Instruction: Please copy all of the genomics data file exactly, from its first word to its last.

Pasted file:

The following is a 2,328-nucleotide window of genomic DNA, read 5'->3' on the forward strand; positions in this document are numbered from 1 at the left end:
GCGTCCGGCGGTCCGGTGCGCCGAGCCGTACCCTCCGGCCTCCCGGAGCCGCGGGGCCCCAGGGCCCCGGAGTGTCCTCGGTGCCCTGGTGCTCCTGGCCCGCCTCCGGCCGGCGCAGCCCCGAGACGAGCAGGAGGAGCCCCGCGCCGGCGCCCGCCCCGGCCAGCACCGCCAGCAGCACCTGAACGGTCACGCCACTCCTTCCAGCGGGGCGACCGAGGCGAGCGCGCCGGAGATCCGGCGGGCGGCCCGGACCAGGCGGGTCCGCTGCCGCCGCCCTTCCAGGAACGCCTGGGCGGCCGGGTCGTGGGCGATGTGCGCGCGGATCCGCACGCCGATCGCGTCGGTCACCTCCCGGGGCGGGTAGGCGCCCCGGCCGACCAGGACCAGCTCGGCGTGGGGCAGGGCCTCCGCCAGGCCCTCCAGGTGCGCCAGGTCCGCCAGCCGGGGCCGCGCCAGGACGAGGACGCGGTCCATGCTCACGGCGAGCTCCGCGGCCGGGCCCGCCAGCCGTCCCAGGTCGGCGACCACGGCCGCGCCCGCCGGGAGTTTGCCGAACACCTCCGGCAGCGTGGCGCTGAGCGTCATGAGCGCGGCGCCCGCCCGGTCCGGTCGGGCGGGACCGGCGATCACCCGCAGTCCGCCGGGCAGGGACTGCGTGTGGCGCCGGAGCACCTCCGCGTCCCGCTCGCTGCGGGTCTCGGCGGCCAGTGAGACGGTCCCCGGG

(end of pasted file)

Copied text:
The following is a 2,328-nucleotide window of genomic DNA, read 5'->3' on the forward strand; positions in this document are numbered from 1 at the left end:
GCGTCCGGCGGTCCGGTGCGCCGAGCCGTACCCTCCGGCCTCCCGGAGCCGCGGGGCCCCAGGGCCCCGGAGTGTCCTCGGTGCCCTGGTGCTCCTGGCCCGCCTCCGGCCGGCGCAGCCCCGAGACGAGCAGGAGGAGCCCCGCGCCGGCGCCCGCCCCGGCCAGCACCGCCAGCAGCACCTGAACGGTCACGCCACTCCTTCCAGCGGGGCGACCGAGGCGAGCGCGCCGGAGATCCGGCGGGCGGCCCGGACCAGGCGGGTCCGCTGCCGCCGCCCTTCCAGGAACGCCTGGGCGGCCGGGTCGTGGGCGATGTGCGCGCGGATCCGCACGCCGATCGCGTCGGTCACCTCCCGGGGCGGGTAGGCGCCCCGGCCGACCAGGACCAGCTCGGCGTGGGGCAGGGCCTCCGCCAGGCCCTCCAGGTGCGCCAGGTCCGCCAGCCGGGGCCGCGCCAGGACGAGGACGCGGTCCATGCTCACGGCGAGCTCCGCGGCCGGGCCCGCCAGCCGTCCCAGGTCGGCGACCACGGCCGCGCCCGCCGGGAGTTTGCCGAACACCTCCGGCAGCGTGGCGCTGAGCGTCATGAGCGCGGCGCCCGCCCGGTCCGGTCGGGCGGGACCGGCGATCACCCGCAGTCCGCCGGGCAGGGACTGCGTGTGGCGCCGGAGCACCTCCGCGTCCCGCTCGCTGCGGGTCTCGGCGGCCAGTGAGACGGTCCCCGGG